FAP Autism Awareness Month, 2010: Town gives Friends of Autistic People boost as group aims to build farm, Greenwich Post, Apr. 20, 2010

FAP Autism Awareness Month, 2008: Autism: Town lends support to cause, Apr. 10, 2008

FAP Autism Awareness Month, 2009: Autism awareness, Apr. 29, 2009

Legislative forum with Rep. Chris Shays (2004)

Legislators to meet tomorrow with Friends of Autistics, Greenwich Time, Oct. 17, 2000

Friends of autistics lobby Town Hall, Greenwich Post, Apr. 16, 1999

Articles on FAP's Farm Project

Friends of Autistic People at the ACAA Summit, Greenwich Time, Sept. 3, 2012

FAP dreams of farm: Group home experience spurs search for alternative, State of the Spectrum, Apr. 2011

Group seeks to come to aid of autistic adults, Greenwich Time, Mar. 10, 1999

Articles on FAP's Mission

Warm apple pie, Apr. 28, 2013

Autism and aging: When kids grow up, Greenwich Time, July 11, 2010

Autistic adults too often overlooked, The Advocate, Apr. 3, 2008

The older autistic: what happens when they grow up, Greenwich Time, July 16, 2007

Coping day by day, Greenwich Magazine, Oct. 2003

Friends of Autistic People, Greenwich Time, October 2003

Friends of Autistic People, Greenwich Time, Oct. 2003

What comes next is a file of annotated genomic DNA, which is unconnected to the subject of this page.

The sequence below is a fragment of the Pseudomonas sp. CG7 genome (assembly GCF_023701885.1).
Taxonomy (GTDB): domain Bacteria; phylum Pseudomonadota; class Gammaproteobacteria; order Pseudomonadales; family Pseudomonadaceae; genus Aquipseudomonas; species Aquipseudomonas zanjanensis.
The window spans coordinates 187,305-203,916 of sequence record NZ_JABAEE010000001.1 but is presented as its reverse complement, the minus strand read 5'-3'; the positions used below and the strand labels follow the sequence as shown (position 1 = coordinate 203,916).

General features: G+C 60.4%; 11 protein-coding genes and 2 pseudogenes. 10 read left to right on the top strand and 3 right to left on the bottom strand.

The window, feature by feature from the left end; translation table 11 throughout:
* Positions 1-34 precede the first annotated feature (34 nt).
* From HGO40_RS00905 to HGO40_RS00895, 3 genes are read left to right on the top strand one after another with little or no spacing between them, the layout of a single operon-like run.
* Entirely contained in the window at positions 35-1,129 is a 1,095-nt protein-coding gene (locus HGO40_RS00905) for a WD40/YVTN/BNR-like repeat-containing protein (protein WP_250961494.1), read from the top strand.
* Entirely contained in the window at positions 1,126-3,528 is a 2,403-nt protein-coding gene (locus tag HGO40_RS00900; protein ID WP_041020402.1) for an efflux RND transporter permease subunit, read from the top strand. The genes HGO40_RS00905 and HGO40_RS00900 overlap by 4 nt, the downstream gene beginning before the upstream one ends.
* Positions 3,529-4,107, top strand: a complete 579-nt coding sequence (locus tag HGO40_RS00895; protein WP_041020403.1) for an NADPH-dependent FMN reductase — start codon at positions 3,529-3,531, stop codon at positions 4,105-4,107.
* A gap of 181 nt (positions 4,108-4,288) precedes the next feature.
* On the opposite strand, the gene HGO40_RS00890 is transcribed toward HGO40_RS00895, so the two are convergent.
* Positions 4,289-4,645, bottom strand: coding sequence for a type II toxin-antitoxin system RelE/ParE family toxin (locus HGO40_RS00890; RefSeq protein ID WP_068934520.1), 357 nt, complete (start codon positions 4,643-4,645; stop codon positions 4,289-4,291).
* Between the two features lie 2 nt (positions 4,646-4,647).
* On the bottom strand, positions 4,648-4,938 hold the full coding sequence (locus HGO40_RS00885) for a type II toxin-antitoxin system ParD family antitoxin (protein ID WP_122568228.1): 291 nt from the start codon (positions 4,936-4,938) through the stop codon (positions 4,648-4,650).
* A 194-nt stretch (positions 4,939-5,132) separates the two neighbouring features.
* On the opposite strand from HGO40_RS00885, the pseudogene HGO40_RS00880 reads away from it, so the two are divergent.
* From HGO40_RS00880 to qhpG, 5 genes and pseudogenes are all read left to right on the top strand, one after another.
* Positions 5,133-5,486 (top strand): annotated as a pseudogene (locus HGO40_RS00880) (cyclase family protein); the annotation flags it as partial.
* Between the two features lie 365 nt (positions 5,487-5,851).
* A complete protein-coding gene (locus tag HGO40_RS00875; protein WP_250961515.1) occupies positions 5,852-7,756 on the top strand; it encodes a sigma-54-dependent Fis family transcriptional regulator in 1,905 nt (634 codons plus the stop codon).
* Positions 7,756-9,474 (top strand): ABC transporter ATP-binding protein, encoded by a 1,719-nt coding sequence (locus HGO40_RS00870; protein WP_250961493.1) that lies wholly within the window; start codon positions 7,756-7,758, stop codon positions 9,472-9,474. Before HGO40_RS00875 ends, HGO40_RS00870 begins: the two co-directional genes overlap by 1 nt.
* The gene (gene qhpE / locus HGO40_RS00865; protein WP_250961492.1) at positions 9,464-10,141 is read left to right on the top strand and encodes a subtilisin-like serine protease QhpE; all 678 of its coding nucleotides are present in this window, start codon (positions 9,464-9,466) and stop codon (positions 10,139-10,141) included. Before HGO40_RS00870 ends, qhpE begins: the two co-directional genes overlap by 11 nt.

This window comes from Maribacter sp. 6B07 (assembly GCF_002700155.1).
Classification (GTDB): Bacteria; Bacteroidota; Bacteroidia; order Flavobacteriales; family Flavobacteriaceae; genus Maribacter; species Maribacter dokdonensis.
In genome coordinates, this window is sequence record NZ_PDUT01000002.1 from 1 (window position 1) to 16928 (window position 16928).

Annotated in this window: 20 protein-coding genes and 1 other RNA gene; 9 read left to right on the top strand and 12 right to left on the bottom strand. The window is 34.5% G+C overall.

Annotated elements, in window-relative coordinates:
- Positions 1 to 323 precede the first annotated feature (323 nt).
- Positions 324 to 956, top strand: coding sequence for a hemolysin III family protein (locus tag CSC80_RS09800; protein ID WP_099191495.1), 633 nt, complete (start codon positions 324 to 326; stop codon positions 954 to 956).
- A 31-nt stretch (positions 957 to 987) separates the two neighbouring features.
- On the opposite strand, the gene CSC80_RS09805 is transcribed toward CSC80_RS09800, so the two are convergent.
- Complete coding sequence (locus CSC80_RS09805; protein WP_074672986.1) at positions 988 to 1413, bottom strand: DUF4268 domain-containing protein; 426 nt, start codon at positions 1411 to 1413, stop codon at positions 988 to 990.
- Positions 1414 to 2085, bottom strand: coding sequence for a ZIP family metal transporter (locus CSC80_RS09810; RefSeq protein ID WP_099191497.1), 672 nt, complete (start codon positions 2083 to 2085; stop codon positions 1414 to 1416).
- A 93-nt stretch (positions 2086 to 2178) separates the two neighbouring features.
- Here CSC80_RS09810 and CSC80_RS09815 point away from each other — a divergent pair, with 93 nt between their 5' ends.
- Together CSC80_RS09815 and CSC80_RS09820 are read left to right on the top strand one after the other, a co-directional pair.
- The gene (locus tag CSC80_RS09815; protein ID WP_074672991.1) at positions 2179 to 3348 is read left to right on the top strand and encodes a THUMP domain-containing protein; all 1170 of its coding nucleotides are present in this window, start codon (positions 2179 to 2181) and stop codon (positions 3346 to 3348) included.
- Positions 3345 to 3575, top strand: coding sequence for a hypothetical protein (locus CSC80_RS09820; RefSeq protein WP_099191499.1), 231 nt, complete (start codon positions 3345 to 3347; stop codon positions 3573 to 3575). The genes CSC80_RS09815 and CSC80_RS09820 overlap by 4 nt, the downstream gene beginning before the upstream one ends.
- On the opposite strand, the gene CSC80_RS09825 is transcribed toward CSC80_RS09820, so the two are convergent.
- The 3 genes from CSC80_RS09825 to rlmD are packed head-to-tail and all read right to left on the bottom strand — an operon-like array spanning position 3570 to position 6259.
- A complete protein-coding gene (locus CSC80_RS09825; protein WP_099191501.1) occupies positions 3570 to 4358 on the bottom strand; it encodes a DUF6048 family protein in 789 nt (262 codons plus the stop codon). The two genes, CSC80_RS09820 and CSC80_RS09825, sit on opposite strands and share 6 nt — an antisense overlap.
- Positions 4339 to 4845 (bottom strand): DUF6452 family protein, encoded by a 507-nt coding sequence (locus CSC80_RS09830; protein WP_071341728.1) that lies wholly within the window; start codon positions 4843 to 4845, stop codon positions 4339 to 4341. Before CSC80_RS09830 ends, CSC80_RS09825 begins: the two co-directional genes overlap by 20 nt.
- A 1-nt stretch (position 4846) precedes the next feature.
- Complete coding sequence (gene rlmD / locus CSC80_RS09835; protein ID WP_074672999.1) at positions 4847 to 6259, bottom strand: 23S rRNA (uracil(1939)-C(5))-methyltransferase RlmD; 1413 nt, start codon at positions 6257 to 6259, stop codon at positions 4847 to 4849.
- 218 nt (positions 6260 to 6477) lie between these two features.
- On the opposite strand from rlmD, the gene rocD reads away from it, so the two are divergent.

Article on FAP's founding and early history

Group says autistic adults need support, Greenwich Post, Oct. 13, 2000

Care lags for adult autistic, Greenwich Time, 1997

FAP's Fundraiser with Tommy & Dee Hilfiger


Elie Weisel - Auschwitz survivor was awarded the Nobel Peace Prize in 1986 and founded Elie Wiesel Foundation for Humanity in 1986, spearheading the building of the United States Holocaust Memorial Museum in Washington, D.C. In June 2009, Wiesel accompanied US President Barack Obama and German Chancellor Angela Merkel as they toured Buchenwald.

The FARM Living and Learning Academy

Friends of Autistic People Present a Night of Comedy

It's Relevant.com - Nonprofit Aims to Build Farm for Autistic Adults

It's Relevant.com - About FAP's Work

Advocates Discuss Changes in Autism Services

Lack of Quality Services for Adults with Autism

The Community of Homesteads

Music Based Autism Therapy

Buy A Brick

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Our Generous Donors